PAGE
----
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Page added on August 30, 2009

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Desalination threat to the growing Gulf

Desalination is vital in providing the region’s cities with supplies of potable water. But the process itself is pouring more and more brine back into the sea, raising the question of whether the technology will one day cease to be economically feasible.

Never mind peak oil, or even peak water: Some experts are pondering the possibility of the UAE’s development being limited by “peak salt” – the notional point at which the Arabian Gulf becomes so salty that relying on it for fresh water stops being economically feasible.
There is cause for concern, says Dr Shawki Barghouti, director-general of the International Centre for Biosaline Agriculture (ICBA) in Dubai.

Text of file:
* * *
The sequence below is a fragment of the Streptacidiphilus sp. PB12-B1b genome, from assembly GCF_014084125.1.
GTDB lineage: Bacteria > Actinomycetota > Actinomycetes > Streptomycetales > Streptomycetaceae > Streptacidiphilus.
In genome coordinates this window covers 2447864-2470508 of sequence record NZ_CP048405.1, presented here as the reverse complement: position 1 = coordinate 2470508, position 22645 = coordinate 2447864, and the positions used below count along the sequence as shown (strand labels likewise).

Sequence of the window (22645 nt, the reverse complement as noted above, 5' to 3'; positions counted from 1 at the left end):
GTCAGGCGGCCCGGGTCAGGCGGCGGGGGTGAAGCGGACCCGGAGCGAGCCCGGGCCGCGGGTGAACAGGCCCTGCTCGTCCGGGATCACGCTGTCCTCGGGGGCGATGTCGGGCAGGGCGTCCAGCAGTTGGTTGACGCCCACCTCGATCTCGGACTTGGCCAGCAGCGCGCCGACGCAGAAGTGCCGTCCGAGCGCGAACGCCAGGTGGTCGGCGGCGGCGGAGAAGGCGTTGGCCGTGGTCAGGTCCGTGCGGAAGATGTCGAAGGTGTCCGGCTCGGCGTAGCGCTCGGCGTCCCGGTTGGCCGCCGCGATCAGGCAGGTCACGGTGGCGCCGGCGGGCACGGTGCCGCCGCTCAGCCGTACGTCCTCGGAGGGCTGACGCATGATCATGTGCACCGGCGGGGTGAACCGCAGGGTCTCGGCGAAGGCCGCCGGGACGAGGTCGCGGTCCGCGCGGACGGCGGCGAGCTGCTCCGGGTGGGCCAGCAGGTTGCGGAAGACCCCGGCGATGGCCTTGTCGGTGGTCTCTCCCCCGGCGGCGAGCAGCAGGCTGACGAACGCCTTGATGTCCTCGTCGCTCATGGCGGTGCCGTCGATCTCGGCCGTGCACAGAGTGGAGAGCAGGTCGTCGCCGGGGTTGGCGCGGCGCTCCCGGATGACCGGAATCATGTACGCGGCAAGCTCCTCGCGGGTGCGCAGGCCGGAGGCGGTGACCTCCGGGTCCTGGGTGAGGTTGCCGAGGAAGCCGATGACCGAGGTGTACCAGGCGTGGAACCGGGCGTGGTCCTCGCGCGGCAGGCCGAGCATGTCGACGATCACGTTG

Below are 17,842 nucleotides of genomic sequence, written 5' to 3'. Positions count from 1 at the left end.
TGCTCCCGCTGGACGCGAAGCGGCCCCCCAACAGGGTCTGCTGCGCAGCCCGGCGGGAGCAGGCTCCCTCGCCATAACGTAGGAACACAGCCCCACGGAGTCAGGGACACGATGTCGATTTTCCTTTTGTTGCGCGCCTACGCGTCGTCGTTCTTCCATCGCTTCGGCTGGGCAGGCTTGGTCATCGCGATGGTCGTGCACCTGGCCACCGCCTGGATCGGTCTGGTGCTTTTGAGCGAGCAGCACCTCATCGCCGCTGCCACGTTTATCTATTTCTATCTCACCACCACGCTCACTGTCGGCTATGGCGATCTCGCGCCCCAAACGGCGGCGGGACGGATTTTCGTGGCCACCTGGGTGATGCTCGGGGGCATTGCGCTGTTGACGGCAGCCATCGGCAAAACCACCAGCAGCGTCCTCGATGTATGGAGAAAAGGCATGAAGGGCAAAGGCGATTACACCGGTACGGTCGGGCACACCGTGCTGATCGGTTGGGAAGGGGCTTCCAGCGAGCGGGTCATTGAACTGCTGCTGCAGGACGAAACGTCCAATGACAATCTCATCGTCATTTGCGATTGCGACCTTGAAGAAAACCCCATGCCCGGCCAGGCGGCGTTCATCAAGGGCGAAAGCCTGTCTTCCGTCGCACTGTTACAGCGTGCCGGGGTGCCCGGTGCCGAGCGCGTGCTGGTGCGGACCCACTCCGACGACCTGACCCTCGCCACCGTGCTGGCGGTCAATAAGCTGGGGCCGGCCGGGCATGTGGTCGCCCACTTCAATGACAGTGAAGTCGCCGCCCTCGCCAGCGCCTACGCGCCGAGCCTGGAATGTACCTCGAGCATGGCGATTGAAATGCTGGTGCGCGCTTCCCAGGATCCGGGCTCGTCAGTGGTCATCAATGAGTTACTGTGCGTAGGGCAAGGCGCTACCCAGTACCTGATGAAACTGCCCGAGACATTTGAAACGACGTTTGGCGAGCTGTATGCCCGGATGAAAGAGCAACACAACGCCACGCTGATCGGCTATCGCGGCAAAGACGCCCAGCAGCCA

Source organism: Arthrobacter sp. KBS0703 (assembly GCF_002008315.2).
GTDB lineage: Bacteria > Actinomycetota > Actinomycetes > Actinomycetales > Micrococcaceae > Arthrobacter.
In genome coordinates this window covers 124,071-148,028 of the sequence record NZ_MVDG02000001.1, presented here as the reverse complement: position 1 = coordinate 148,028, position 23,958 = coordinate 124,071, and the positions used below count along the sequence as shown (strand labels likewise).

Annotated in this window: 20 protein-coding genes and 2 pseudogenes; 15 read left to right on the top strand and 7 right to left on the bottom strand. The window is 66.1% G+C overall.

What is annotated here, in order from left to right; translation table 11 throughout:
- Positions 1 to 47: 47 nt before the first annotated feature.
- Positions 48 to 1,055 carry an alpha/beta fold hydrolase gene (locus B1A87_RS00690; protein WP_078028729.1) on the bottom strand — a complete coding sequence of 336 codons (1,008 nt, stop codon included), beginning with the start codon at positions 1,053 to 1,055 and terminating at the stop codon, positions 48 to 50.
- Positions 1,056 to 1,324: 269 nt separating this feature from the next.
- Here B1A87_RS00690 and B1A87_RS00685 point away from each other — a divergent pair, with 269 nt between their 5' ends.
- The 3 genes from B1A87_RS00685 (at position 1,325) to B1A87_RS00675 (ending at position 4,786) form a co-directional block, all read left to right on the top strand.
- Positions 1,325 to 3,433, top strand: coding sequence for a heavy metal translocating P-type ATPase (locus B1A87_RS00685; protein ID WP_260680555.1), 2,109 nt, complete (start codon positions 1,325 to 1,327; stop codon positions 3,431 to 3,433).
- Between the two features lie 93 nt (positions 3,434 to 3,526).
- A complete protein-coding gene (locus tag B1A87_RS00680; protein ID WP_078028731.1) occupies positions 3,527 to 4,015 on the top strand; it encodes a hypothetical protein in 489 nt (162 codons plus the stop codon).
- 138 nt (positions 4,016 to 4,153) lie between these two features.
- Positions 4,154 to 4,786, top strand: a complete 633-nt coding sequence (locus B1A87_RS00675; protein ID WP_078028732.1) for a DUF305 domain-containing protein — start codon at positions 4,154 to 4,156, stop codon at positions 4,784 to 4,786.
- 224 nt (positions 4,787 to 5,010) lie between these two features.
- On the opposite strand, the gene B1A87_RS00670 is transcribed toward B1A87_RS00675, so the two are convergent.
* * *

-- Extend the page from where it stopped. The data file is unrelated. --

“Kuwait, Qatar, Bahrain, Saudi Arabia and the UAE all have their desalination plants along the Gulf’s shores,” he said. “The brine that these desalination plants produce is being dumped back into the ocean.”

In addition, damming of rivers has cut the flow of fresh water into the Gulf – and the water that does flow in is increasingly polluted.

“All fresh water in the Gulf has been minimised significantly,” said Dr Mohammed Dawoud, manager of the water resources department at the Environment Agency-Abu Dhabi (EAD). “The pollution load has increased dramatically.”

The implications of this, says Dr Barghouti of the ICBA, are exacerbated by the Gulf’s small size, relative shallowness and slow circulation.

The National

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